But I suppose the Guardian of Forever is in the business of handing out humanity-participation cookies, because even when her attempts to reform Michael fail and she revolts again, only to force Georgiou into a sword and dagger fight that results in both of their deaths, our buddy “Carl” decides she deserves to be saved. Okay, this is a pretty heavy fan-service reveal — we get the original sound clip layered over actor Paul Guilfoyle’s intonation of his true name, in case you weren’t sure whether this was a canon thing — so let’s rewind a bit. The Guardian of Forever, introduced in the first season of the original Star Trek series in “The City on the Edge of Forever,” is a “space-time portal” that allows one to visit any time, place, or universe with all the fun consequences that come with it. Lots of Trek fans love it, but it is objectively very silly — like, “time crystal” silly. Consider how many vastly more interesting ideas about time- and space-travel technology have cropped up since 1967, when the episode first aired! Alas, “The City on the Edge of Forever” was written by Harlan Ellison, which means the Guardian of Forever will persist … probably forever.
Anyway, the Guardian has been off the grid because, you guessed it, the Temporal Wars made everyone way too thirsty to use the portal for their own ends. Discovery’s computer was able to extrapolate its location because, you guessed it again, it has the Sphere data and current Federation databases. Now Georgiou has proven herself worthy of being sent back to Discovery’s original timeline, where she can live and star in her own Section 31 show. Yet while her good-bye with Michael is as sentimental as anything we’ve seen from this series to date, I think I’ve sobbed enough this season to confidently say this ten-minute-long crew-wide send-off is far more worthy of the ever-spectacular Michelle Yeoh than it is of Emperor Philippa Georgiou.
As I mentioned last week, it feels almost insulting to make the bridge crew give such a warm toast to a woman who, best case, didn’t give a shit about them. We have established Discovery as the Nerds with Feelings crew, but that doesn’t mean they all have to have nice things to say about everything and everyone. These characters would have been made all the more real if at least someone had struggled to find mixed praise for her, to find the bright side of her cruelty. I had hoped at least one person would voice the opinion that she was a war criminal who put the crew in danger for her own gain multiple times, and thus they would not miss her. Even a wordless “biting my tongue” look from someone would have served as a fun springboard for conflict with Golden Girl Michael down the line! But, alas, a neat, unanimous ending was chosen for Georgiou’s final curtain instead.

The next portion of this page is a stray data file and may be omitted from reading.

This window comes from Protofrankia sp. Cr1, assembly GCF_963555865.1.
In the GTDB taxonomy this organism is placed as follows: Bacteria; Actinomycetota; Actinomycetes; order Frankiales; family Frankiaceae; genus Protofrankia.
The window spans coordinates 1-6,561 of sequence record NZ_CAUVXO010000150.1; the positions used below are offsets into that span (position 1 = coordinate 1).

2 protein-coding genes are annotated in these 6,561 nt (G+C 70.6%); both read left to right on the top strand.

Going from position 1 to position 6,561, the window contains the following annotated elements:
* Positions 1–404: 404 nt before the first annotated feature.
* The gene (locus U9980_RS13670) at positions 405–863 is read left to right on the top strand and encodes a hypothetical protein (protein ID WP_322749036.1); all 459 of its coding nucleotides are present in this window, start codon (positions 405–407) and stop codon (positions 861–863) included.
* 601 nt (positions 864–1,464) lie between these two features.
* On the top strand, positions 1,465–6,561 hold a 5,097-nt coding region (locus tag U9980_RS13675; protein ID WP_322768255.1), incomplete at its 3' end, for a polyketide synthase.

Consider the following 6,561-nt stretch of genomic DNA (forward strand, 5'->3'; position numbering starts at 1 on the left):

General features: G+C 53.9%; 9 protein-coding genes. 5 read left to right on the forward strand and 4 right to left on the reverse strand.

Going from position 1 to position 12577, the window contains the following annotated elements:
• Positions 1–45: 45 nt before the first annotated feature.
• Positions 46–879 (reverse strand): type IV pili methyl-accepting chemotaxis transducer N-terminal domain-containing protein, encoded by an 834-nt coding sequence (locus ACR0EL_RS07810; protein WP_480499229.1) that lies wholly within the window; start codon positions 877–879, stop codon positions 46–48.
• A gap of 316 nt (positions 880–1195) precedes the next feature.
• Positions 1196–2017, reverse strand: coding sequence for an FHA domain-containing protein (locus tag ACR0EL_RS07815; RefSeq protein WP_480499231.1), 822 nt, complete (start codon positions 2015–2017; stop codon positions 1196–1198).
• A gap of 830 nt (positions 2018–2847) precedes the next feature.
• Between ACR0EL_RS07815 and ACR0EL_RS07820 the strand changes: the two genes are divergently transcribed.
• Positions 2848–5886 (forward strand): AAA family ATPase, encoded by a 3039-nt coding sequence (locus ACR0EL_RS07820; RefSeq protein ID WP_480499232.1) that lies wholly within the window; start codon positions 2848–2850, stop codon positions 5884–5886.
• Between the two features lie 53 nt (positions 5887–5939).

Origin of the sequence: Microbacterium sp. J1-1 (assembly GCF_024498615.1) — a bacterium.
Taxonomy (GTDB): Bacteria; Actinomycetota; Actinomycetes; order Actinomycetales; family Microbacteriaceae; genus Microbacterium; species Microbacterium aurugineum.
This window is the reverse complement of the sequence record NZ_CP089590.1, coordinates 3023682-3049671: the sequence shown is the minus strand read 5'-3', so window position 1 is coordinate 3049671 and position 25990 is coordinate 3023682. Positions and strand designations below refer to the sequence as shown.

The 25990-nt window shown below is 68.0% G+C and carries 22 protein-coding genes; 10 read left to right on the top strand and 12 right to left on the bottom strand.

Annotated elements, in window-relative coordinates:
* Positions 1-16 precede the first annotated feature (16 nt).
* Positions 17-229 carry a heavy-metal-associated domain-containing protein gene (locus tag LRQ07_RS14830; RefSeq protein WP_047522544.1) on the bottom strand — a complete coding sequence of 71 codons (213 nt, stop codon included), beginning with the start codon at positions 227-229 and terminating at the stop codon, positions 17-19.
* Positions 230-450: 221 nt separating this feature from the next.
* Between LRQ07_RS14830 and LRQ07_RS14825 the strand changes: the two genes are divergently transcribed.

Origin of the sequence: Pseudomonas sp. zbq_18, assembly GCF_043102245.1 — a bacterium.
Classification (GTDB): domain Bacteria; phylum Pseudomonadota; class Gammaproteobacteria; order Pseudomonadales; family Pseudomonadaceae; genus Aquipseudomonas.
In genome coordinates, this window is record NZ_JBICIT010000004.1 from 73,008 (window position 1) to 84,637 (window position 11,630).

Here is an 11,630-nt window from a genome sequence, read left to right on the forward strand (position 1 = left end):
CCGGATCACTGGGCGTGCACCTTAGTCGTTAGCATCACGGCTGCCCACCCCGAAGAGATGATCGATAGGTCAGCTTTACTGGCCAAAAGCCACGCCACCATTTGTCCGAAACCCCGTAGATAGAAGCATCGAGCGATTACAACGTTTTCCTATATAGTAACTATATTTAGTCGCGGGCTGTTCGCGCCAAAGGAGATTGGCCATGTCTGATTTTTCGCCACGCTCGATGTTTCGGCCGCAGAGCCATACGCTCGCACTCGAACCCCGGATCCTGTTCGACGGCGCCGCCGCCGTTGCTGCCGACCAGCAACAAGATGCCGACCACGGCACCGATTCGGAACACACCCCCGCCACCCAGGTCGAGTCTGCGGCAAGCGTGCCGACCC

The same seems to be happening with Admiral Vance, Saru, and Book this week as they slowly unravel the mystery of the Kelpien ship. (I want to say it’s the Kia?) Vance is not happy that Saru withheld intelligence, nor that Book has gone ahead and installed Emerald Chain technology, a “range extender” that allows Stamets and Adira to amplify their signals in subspace and properly hack the ship’s systems. Yet instead of serving up a consequence or two, he is simply … bitchy about it, passive-aggressively insulting Saru and Burnham’s management style and weakly suggesting Book needs to follow Federation protocol if he wants to remain aboard the Discovery. Saru was entirely justified in delaying his report until they had actual intelligence to offer, especially considering how much of the admiral’s time Discovery has been dominating lately. But generally he and the rest of his crew have been settled into a forgiveness-not-permission M.O., and Vance’s weak response to this really clashes with Georgiou’s final message to Michael about how this universe is “more Terran than where [they] came from.” Be paternally warm and give them free rein, or remain authoritarian and deliver consequences; you can’t be a cool dad and then turn around and resent them for acting like it. The way he lectures Saru — thankfully in private this time — about Osyraa’s desperation and Discovery’s spore drive is confusing at best, racist at worst. (Show me where Saru’s feelings about the Kia being Kelpien compromised Federation safety even for a second! Write an entire report for one nonessential sliver of intel that serves no one!)